Joe Rimelspach- June 2, 2010
Lawns – In central Ohio brown patch starting to develop during the week of May 24. Samples from home lawns consisting of tall fescue and juvenile perennial ryegrass were diagnosed with brown patch. Tall fescue lawns that have the disease this early in the season may have a chronic problem if warm wet weather continues. This could be a pattern for severe thinning and deterioration on tall fescue lawns. However, if there is an extended cool and dry period, lawns may recover and perform well. Keep a close diagnostic eye on turfgrass areas that have had a history of the problem or that are located in areas prone to brown patch; over watered, shaded, wet, poor air circulation, etc….
Brown patch lesions on tall fescue.
Golf Courses - This week brown patch has demonstrated symptoms on creeping bentgrass, especially on tees and fairways. This was noted at the Ohio Turfgrass Foundation Educational & Research Facility in the last few days. If temperatures are warm, nights are humid and there are wet conditions brown patch will become prevalent. Cooler temperatures and or dry conditions will greatly slow the development of brown patch.
Golf Courses- The first case of Pythium Blight (foliar blight) was confirmed in the clinic. The outbreak occurred on May 30 and 31! This is the earliest confirmed case of Pythium Blight on an established mature stand of turfgrass that I can remember!!! My memory is not so good any more … but this is amazing for central Ohio. The site was a fairway at a local golf course. The fairway was primarily bentgrass but the diseased area was a low site that was primarily perennial ryegrass and annual bluegrass. The perennial ryegrass had that classic black greasy appearance and under the microscope was the typical Pythium aphanidermatum mycelium.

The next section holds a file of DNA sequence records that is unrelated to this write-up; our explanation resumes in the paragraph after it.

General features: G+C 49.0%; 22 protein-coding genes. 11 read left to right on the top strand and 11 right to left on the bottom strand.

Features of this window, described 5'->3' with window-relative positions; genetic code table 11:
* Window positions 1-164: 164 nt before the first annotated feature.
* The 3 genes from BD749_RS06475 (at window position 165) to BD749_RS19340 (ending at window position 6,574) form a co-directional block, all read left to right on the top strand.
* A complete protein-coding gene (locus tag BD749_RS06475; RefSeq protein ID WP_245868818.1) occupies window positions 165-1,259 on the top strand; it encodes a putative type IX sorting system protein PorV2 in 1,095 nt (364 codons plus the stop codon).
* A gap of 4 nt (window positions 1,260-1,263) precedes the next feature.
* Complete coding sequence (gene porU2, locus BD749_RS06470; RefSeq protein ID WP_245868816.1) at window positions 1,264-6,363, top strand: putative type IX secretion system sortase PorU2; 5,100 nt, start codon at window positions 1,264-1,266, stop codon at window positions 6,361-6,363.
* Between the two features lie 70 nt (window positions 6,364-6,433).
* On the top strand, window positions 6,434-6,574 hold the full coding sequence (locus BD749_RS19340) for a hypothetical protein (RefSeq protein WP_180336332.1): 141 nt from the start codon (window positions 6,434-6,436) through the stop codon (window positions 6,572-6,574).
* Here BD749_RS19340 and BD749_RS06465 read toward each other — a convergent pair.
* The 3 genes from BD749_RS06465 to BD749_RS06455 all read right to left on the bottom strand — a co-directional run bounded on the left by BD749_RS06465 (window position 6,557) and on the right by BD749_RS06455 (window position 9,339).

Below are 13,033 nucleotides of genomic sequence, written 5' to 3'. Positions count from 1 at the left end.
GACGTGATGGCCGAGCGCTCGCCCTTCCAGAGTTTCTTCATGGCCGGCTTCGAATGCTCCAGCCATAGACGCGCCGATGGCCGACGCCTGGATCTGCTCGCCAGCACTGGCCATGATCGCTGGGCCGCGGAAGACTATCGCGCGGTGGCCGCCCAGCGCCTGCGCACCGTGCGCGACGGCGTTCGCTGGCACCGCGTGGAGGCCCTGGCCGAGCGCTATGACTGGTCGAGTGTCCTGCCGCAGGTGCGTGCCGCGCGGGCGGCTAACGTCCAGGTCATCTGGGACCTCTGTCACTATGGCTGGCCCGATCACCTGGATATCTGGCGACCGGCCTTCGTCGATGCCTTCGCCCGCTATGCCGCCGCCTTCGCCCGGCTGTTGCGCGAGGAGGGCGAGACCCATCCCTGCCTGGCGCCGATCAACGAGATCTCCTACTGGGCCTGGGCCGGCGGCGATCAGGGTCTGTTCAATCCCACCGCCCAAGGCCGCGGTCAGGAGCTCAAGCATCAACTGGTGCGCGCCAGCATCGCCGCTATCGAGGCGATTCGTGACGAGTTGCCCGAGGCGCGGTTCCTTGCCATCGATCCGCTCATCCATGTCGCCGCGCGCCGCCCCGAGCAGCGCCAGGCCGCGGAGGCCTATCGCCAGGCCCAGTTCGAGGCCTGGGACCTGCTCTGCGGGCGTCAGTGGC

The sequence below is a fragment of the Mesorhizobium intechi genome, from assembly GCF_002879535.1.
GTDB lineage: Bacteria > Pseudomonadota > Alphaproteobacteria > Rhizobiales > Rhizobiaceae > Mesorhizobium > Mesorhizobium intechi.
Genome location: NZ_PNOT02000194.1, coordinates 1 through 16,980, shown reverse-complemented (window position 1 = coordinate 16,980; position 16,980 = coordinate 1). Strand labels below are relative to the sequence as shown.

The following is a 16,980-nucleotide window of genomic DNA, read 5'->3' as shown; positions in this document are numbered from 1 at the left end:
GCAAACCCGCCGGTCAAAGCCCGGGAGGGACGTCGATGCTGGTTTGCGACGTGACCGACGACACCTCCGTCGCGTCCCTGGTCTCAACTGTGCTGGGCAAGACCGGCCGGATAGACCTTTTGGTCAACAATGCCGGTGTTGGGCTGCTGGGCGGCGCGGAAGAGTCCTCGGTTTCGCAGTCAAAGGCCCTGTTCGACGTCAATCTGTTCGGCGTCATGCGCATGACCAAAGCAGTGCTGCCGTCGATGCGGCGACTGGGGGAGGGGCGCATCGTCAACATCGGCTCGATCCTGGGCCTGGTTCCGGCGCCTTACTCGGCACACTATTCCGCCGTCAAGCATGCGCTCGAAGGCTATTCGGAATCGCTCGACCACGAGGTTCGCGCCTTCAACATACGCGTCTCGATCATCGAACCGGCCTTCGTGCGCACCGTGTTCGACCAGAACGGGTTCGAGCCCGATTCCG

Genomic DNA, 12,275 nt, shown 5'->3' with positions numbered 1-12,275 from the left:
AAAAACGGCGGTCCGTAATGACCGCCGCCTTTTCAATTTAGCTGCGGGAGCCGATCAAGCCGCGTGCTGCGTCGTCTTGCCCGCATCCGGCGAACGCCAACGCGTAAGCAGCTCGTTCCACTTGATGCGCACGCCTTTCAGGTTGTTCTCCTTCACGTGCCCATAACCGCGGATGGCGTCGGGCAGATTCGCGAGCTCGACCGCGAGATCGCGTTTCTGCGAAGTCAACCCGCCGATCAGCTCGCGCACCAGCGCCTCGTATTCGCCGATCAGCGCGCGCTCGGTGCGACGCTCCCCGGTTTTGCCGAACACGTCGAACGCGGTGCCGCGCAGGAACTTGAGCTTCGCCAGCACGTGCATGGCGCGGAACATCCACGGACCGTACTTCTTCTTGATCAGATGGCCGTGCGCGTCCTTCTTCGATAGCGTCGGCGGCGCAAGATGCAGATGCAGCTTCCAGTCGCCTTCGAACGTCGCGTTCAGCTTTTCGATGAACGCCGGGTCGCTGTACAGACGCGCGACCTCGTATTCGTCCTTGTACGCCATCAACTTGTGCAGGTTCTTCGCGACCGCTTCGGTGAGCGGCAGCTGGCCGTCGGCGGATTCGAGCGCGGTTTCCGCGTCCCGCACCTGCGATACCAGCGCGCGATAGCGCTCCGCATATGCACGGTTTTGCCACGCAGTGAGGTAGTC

Pythium blight on perennial ryegrass.
Research by the Plant Pathology Department at Ohio State University has found that Segway (cyazofamid) and Stellar (propamocarb + fluopicolide) are excellent new products to consider using along with traditional products such as Subdue (mefonxam) and Banol (propamocarb) both systemic, or traditional contact / knock down products such as chloroneb or ethazole. The strobilurins ( Heritage & Insignia) are unique since they work on both Pythium and brown patch. The phosphites are considered best if used as preventative turf health management materials. You can view the OSU “Families of Fungicides for Turfgrass” chart for more details.
Now would be a good time to review your summer disease fungicide choices and strategies if you haven't done so for this year.